On September 20, 1982, Pakistan’s medium pacer Jalal-ud-Din recorded the first ever hat-trick in One-Day Internationals (ODI). It came against Australia at the Niaz Stadium in Hyderabad, Pakistan. Prakash Govindasreenivasan has more.
Pakistan were on the backfoot even before their three-match ODI series at home against the Australians began. Skipper Imran Khan, who had pulled a thigh muscle during their tour of England the same year, decided not risk the recurrence of the injury and opted to sit out. Zaheer Abbas lead the side in Imran’s absence, but the bowling department was clearly left with a void. An unknown entity by the name Jalal-ud-Din, who had played in just a single ODI for Pakistan before, was brought in to replace Imran. Jalal, however, against all odds, shed his amateur status and went on to etch his name in the record books of the 50-over format of the game.
The absence of Imran probably prompted Australian captain Kim Hughes to put the hosts in to bat after winning the toss, in a bid to bowl them out cheaply and draw first blood in the series. However, the flamboyance of Mohsin Khan prevailed against the Australian attack as he slammed 104 from just 101 deliveries, a knock that included as many as 15 boundaries. Two big partnerships — 82 with Mudassar Nazar (28) for the first wicket and 78 with Zaheer Abbas (26) — enabled Mohsin to guide Pakistan to a respectable total of 229 for six in their quota of 40 overs.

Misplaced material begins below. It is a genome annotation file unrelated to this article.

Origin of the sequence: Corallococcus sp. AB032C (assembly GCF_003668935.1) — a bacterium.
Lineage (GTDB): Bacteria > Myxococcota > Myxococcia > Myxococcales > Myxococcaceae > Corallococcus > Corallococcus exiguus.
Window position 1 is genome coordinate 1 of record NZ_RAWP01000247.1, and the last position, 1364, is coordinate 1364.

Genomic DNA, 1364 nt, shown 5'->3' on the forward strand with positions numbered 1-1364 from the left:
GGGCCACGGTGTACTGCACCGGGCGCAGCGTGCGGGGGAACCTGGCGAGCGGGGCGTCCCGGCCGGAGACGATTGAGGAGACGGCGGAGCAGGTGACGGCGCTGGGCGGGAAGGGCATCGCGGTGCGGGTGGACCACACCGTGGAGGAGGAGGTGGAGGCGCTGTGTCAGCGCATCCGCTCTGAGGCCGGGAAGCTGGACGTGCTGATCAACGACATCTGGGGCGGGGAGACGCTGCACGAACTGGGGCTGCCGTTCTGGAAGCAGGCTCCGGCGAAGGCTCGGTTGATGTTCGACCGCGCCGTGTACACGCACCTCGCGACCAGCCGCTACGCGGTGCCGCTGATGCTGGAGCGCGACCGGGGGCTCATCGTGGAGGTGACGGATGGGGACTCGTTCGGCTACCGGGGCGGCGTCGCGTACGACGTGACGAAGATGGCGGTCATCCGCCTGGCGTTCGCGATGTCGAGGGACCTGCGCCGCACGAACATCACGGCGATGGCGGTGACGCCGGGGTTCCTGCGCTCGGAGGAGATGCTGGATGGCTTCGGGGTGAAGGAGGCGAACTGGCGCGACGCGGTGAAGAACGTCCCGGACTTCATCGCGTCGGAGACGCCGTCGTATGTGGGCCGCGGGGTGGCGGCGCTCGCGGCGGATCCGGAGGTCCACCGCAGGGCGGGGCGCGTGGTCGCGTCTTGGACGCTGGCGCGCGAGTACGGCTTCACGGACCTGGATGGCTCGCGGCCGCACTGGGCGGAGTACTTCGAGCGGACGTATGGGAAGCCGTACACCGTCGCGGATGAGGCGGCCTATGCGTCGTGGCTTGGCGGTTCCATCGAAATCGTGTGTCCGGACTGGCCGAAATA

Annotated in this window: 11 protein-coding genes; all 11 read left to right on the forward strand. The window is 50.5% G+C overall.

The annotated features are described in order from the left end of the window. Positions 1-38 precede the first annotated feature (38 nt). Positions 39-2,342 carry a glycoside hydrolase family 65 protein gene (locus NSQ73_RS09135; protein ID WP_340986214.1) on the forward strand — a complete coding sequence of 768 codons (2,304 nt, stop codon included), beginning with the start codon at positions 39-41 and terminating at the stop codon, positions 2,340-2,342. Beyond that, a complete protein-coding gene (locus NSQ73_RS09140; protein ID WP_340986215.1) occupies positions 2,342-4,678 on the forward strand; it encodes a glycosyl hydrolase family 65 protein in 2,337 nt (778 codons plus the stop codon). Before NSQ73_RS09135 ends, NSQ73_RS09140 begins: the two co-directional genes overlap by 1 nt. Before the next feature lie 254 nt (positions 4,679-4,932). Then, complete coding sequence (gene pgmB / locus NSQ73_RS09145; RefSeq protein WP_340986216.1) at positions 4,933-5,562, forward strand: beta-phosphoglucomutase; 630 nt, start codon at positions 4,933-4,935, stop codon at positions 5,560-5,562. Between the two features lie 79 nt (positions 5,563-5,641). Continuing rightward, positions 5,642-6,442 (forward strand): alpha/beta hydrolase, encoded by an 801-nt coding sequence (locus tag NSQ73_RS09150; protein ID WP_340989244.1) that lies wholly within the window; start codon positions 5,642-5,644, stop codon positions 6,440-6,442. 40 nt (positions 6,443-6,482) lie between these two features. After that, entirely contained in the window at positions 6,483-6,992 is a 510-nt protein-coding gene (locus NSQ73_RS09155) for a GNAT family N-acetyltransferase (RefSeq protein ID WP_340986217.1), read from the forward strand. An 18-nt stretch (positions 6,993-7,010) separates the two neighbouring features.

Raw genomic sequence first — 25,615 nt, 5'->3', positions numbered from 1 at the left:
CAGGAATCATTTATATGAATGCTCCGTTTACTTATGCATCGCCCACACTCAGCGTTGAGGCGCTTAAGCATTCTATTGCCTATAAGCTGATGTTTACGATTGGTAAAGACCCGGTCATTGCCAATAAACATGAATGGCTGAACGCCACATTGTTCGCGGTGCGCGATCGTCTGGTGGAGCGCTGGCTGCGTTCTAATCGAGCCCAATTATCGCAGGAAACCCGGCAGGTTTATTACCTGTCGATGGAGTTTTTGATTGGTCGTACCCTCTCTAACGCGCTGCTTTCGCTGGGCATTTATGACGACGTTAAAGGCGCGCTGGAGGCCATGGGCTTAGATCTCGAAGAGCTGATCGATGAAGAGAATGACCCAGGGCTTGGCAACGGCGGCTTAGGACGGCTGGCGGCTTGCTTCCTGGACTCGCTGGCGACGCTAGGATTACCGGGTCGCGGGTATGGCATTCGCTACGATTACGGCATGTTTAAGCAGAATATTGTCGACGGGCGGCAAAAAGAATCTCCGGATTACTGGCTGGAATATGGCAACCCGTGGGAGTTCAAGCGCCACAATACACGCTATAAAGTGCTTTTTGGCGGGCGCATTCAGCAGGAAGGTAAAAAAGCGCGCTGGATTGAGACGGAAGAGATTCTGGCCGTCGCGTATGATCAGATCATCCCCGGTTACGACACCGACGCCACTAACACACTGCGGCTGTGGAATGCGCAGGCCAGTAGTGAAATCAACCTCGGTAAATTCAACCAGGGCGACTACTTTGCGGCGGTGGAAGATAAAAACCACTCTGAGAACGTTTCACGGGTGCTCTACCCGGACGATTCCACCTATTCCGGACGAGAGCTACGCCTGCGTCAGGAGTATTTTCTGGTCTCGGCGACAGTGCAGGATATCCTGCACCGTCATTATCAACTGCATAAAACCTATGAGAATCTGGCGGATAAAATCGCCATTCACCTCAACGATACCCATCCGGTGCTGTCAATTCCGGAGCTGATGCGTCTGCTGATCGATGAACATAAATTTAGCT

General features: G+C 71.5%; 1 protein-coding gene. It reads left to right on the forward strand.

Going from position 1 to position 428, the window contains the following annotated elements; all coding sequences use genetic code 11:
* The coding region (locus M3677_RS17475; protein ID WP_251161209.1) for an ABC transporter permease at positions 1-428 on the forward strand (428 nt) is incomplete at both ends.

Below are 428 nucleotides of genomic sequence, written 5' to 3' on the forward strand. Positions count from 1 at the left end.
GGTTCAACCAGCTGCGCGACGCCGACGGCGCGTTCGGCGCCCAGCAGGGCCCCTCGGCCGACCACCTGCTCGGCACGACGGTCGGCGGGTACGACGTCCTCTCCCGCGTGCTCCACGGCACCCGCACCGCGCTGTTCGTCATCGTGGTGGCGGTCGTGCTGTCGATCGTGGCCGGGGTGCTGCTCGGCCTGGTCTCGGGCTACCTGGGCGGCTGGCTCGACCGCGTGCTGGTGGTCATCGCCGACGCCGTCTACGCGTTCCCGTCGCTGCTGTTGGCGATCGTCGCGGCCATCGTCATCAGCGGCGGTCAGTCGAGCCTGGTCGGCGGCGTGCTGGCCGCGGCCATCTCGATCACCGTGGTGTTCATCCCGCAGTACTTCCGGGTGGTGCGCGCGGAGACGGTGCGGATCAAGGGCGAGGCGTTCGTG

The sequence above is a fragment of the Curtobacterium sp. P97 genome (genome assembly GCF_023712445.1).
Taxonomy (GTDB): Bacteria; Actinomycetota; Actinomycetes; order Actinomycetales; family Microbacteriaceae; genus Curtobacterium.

Australia began strongly in their chase of 230. An opening stand of 104 set the tone for Australia to go all the way. However, right-arm off break bowler Tauseef Ahmed picked up three quick wickets. Jalal then got rid of Allan Border to put the pressure on the visitors. At 157 for four, the game was evenly poised and Jalal’s triple strikes ruined the balance completely.
He first cleaned up Rod Marsh who was clearly struggling to spot the ball clearly. New man Bruce Yardley nicked the first delivery he faced into the safe hands of wicketkeeper Wasim Bari to give Jalal an opportunity to become the first ever cricketer to pick up a hat-trick in ODIs. Australia’s Fred Spofforth had done it way back in 1879 in Tests, but no one till Jalal had a chance to achieve it in the limited-over format of the game.
The hat-trick ball was faced by the tall and lanky Geoff Lawson, who let the ball go through and hit the stumps, giving Jalal his third consecutive wicket and fourth of the game.
Years after his achievement, Jalal was asked about the moment that put his name right at the top of the record books in ODIs. He had a rather interesting reply.
“It was a great feeling. At that time, we were unaware of the fact that it was the first hat-trick in the history of ODI cricket. We got to know of it the next day when people checked the records and it doubled my excitement. So, it was a great feeling as we also won the match and I was receiving appreciation from all,” Jalal said.
From 157 for four, Australia were reduced to 162 for seven and eventually finished on 170 for nine, 59 runs short of the Pakistan total. Pakistan’s centurion Mohsin picking up the wicket of Jeff Thomson which went to be his only ODI scalp ever.
Pakistan 229 for 6 in 40 overs (Mohsin Khan 104, Javed Miandad 31; Terry Alderman 2 for 63) beat Australia 170 for 9 in 40 overs (Graeme Wood 52; Jalal-ud-Din 4 for 32) by 59 runs.
Man of the Match: Mohsin Khan
(Prakash Govindasreenivasan is a reporter with CricketCountry. His Twitter handle is @PrakashG_89)